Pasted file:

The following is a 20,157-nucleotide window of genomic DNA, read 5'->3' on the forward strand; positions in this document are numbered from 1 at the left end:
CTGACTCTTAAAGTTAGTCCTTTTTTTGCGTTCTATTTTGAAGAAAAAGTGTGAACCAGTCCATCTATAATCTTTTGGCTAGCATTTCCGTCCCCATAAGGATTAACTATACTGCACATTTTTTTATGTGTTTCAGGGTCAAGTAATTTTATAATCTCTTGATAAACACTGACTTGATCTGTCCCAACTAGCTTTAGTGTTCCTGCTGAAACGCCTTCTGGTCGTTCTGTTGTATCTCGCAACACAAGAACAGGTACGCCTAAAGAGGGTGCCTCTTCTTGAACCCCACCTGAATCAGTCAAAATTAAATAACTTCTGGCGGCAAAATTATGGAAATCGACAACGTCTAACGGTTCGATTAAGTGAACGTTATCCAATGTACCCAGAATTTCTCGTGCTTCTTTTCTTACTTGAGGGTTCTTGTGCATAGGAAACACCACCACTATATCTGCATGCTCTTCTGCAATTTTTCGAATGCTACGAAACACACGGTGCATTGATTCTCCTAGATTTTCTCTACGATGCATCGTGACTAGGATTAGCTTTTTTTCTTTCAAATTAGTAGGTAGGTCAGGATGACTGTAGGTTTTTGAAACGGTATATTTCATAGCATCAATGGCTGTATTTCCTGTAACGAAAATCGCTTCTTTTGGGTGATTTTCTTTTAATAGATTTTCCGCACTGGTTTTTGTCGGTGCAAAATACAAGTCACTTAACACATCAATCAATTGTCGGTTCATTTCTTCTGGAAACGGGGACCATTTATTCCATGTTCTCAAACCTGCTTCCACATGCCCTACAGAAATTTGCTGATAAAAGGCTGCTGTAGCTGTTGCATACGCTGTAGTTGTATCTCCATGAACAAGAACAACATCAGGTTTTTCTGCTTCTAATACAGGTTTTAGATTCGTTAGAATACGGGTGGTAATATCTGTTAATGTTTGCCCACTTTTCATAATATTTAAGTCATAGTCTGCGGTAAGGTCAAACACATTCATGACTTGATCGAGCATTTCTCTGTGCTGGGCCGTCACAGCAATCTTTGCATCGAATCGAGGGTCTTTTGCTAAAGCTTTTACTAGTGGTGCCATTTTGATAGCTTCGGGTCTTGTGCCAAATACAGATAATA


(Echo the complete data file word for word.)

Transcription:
The following is a 20,157-nucleotide window of genomic DNA, read 5'->3' on the forward strand; positions in this document are numbered from 1 at the left end:
CTGACTCTTAAAGTTAGTCCTTTTTTTGCGTTCTATTTTGAAGAAAAAGTGTGAACCAGTCCATCTATAATCTTTTGGCTAGCATTTCCGTCCCCATAAGGATTAACTATACTGCACATTTTTTTATGTGTTTCAGGGTCAAGTAATTTTATAATCTCTTGATAAACACTGACTTGATCTGTCCCAACTAGCTTTAGTGTTCCTGCTGAAACGCCTTCTGGTCGTTCTGTTGTATCTCGCAACACAAGAACAGGTACGCCTAAAGAGGGTGCCTCTTCTTGAACCCCACCTGAATCAGTCAAAATTAAATAACTTCTGGCGGCAAAATTATGGAAATCGACAACGTCTAACGGTTCGATTAAGTGAACGTTATCCAATGTACCCAGAATTTCTCGTGCTTCTTTTCTTACTTGAGGGTTCTTGTGCATAGGAAACACCACCACTATATCTGCATGCTCTTCTGCAATTTTTCGAATGCTACGAAACACACGGTGCATTGATTCTCCTAGATTTTCTCTACGATGCATCGTGACTAGGATTAGCTTTTTTTCTTTCAAATTAGTAGGTAGGTCAGGATGACTGTAGGTTTTTGAAACGGTATATTTCATAGCATCAATGGCTGTATTTCCTGTAACGAAAATCGCTTCTTTTGGGTGATTTTCTTTTAATAGATTTTCCGCACTGGTTTTTGTCGGTGCAAAATACAAGTCACTTAACACATCAATCAATTGTCGGTTCATTTCTTCTGGAAACGGGGACCATTTATTCCATGTTCTCAAACCTGCTTCCACATGCCCTACAGAAATTTGCTGATAAAAGGCTGCTGTAGCTGTTGCATACGCTGTAGTTGTATCTCCATGAACAAGAACAACATCAGGTTTTTCTGCTTCTAATACAGGTTTTAGATTCGTTAGAATACGGGTGGTAATATCTGTTAATGTTTGCCCACTTTTCATAATATTTAAGTCATAGTCTGCGGTAAGGTCAAACACATTCATGACTTGATCGAGCATTTCTCTGTGCTGGGCCGTCACAGCAATCTTTGCATCGAATCGAGGGTCTTTTGCTAAAGCTTTTACTAGTGGTGCCATTTTGATAGCTTCGGGTCTTGTGCCAAATACAGATAATA